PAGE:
“This guy looks over at me, he saw me when I walked up, and he goes ‘Hey, I got a beer, would you like one?’ And I go, ‘No, thank you, I don’t drink, I have my root beers.’ And he goes ‘What do you mean you don’t drink?’ And I go, ‘Well, I’m a clean and sober addict/alcoholic.’ And I just started talking to this guy, and he said, ‘Well I have a friend, who has a problem with drugs and he doesn’t know what to do and it’s getting out of hand.’ And I said, ‘Well, I go to a meeting at the corner of 6th and Julian, have him meet me there, my name is Willie, have your friend look me up. I’d be glad to help him.’ He’s been in the program ever since then. His life has entirely changed, he got married, he bought a house, and he’s enjoying life.”
This story is a snapshot of Willie Cisneros’s openness, honesty, and dedication to those struggling with the disease of addiction. At 18 years clean and sober Willie is a big, friendly man who is deceptively reserved, and has the kind of face where a smile fits naturally. He’s a jovial man, but not without a seriousness that comes from a life of overcoming the disease of addiction.
He believes in sharing his experience with addiction to help others on the path to sobriety the way he was helped. Because of his strong belief in leading by example, he became a volunteer sponsor at Pathway Society as a way to stay in service. Willie runs a transportation company, and when he first became a volunteer to provide vehicles to transport clients to and from recovery meetings, “[f]or us that are recovering alcoholics, [staying in service is a way] to help the others, to do the same thing for others that was done for us when we were new.” Willie has amassed a lineage of sponsees, and speaks cheerfully about his experience as a sponsor, “It’s like having grandchildren, one day I’ll have a great-grand sponsee!”
In fact, Willie’s own sponsor from when he was in treatment himself now sends people to Willie for advice. As a sponsor he sees himself like a brother to his sponsees. He had an excellent relationship with his sponsor, and wants to replicate the closeness and respect he has for her with his own sponsees. “My sponsor said to me, ‘You have the drive to stay clean and sober, you don’t want to go back out there.’” Long after he started his recovery process, he still spends time with his sponsor, and sees her as mother figure. She still teaches him about right from wrong, just like he does with his sponsees.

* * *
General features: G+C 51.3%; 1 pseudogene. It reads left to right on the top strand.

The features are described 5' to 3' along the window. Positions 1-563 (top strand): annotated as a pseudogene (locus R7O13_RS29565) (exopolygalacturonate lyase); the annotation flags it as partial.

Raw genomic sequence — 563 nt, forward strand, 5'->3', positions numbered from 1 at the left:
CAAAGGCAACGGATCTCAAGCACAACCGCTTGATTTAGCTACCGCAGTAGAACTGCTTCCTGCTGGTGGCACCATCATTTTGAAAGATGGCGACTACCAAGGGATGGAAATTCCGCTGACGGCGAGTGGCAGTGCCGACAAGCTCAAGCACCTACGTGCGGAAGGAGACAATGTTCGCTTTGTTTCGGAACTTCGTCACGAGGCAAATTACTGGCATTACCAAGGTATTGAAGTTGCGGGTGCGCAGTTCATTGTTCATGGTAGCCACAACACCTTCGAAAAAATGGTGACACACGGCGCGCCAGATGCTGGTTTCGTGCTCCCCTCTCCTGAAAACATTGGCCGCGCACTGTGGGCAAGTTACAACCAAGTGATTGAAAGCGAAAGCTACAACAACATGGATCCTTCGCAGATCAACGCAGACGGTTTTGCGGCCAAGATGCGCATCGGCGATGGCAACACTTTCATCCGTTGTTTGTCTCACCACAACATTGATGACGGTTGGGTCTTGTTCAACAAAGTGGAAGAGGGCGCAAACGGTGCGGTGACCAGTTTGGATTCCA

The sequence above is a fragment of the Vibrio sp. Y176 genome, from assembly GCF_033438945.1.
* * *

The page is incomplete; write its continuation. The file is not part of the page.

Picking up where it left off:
His approach to sponsorship is extremely personal. One of the crucial pieces of advice he gives people is “[d]on’t pick up, don’t drink, and if you do call me before you do it.” In addition to working through the big book of Alcoholics Anonymous, he makes himself available to his sponsees twenty-four hours a day, seven days a week, a mark of his dedication and seriousness. To Willie, sponsoring a person in recovery is a mentorship process. He is positive and encouraging, as well as honest and firm. He shares his personal experiences with sponsees, and how he handled the trials and tribulations of his road to recovery, “I teach what to do and what not to do, preferably what to do. And that’s what works.”